Recent research has revealed that single-use plastic carrier bags claiming to be “biodegradable” may not be so ecofriendly after all. In fact, some of the experiment’s variables were still able to function as shopping bags after spending 3 years exposed to the elements.

The unprecedented study tested compostable bags, two types of biodegradable bag and conventional carrier bags after spending long periods of time exposed to earth, sea and air.

  • The compostable bag seemed to have been the most successful at degrading, and had “completely disappeared after three months” exposed to a marine environment. However further research is needed to examine the breakdown products and their various impacts.
  • The compostable bags still hadn’t broken down after 27 months buried in soil but when strength-tested, the bags were unable to hold shopping.
  • After spending 3 years buried in soil and submerged in a marine environment, the “biodegradable” bag samples were still intact and able to hold the same weight of shopping as a virgin plastic bag without tearing.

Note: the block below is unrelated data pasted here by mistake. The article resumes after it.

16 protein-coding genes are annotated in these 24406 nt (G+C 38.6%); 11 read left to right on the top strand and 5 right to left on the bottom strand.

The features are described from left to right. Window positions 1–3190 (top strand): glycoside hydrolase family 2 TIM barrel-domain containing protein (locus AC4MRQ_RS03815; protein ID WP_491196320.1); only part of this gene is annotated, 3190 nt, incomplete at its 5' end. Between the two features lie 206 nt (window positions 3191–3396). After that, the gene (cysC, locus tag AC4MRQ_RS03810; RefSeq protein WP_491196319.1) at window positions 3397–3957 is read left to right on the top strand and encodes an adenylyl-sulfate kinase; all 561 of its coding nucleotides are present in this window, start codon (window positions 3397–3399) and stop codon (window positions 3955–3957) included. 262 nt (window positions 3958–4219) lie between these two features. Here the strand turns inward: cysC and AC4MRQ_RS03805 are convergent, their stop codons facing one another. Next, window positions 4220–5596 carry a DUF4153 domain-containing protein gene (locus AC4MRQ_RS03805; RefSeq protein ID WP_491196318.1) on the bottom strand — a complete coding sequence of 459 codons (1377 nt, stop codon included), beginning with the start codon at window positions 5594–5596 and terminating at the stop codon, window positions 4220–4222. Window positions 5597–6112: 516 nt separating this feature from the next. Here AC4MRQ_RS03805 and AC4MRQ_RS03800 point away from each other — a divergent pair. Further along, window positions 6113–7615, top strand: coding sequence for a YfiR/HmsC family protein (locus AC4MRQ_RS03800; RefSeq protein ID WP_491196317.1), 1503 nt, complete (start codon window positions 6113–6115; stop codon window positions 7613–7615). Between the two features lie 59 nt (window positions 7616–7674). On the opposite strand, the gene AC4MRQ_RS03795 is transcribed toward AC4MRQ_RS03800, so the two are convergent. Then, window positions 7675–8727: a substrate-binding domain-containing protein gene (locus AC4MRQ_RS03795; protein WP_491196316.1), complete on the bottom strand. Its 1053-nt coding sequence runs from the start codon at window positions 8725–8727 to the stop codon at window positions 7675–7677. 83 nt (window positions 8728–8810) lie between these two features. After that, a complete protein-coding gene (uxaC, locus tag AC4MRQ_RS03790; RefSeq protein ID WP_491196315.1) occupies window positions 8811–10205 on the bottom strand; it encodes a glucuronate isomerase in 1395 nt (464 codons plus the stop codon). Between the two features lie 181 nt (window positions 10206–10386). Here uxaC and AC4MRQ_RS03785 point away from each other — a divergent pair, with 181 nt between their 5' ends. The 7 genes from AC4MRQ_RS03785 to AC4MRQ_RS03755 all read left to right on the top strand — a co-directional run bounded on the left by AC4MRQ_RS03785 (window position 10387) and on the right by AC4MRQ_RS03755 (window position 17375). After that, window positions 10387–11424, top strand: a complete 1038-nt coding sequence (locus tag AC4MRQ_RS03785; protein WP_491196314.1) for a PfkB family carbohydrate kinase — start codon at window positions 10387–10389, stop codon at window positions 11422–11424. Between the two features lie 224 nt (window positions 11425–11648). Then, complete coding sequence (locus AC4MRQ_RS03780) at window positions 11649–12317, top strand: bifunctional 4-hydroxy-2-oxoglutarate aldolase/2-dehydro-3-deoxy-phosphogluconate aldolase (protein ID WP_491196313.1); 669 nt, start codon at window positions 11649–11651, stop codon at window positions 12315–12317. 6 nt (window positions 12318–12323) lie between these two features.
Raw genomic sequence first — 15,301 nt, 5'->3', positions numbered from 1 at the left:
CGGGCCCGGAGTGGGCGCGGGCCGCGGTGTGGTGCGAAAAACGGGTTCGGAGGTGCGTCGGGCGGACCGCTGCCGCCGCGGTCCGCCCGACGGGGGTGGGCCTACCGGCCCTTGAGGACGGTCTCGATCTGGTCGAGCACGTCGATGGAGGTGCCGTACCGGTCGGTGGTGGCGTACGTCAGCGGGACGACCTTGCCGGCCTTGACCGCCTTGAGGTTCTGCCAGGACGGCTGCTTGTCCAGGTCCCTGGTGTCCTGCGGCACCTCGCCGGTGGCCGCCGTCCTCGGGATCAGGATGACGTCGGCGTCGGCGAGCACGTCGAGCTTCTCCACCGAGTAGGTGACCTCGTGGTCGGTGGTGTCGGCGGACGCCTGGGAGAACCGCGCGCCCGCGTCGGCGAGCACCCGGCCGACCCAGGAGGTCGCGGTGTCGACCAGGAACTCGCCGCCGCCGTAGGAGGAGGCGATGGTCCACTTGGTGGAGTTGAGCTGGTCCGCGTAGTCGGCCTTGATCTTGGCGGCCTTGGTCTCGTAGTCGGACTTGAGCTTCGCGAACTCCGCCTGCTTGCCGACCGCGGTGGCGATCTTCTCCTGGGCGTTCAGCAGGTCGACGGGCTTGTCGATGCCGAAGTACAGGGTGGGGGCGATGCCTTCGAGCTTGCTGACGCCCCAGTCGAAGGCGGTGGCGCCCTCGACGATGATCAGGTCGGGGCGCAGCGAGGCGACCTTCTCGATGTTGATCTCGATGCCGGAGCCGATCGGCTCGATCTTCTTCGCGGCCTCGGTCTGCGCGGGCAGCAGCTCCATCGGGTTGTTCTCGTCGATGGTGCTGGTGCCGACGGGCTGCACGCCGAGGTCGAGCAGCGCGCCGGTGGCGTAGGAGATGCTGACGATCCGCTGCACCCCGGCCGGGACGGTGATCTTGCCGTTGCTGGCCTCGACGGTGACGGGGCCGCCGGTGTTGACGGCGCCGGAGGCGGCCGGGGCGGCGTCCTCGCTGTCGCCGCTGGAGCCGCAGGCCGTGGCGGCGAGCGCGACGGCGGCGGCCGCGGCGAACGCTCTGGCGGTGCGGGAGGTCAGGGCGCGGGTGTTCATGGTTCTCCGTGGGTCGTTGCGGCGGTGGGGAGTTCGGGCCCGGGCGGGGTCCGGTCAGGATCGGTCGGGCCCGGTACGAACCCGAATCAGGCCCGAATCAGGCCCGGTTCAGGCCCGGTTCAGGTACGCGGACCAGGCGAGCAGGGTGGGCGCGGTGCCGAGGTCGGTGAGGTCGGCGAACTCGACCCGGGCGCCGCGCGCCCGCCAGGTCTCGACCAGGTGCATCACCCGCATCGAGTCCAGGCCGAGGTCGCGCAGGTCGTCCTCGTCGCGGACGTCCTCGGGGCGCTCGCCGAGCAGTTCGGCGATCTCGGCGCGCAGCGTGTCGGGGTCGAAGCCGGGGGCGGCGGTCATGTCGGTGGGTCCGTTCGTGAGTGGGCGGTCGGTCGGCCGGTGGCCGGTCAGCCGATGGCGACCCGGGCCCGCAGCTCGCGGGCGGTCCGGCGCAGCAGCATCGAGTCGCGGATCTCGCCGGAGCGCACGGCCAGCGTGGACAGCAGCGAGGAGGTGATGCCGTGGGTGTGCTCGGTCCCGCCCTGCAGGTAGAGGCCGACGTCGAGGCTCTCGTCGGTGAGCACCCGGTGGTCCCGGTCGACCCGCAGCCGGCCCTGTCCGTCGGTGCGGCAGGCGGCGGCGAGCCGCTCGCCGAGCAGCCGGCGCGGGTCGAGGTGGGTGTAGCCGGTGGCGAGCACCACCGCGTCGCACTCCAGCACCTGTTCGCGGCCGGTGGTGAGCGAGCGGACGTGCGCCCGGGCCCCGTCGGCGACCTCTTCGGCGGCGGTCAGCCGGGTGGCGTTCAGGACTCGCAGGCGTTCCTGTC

• The results of this study suggest that there is no “magic wand solution” to the plastic pollution problem. It could be argued that the solution doesn't always come from the material; it’s the way it’s used that has the impact. Apart from the obvious exceptions (medicinal etc.), single-use products are flawed by design, and even manufacturing them from sustainable or ecofriendly materials still consumes energy and emits carbon. For them to have such a short useful life is ecologically unsustainable and disrespectful to the resources, labour, time and emissions involved in their production.

    A great way of reducing your environmental impact is to really cut down on your consumption of single-use products. Reuse what you have, go to markets with a tote bag or invest in reusable products that can be used in place of single-use bags, packaging, cups and cutlery.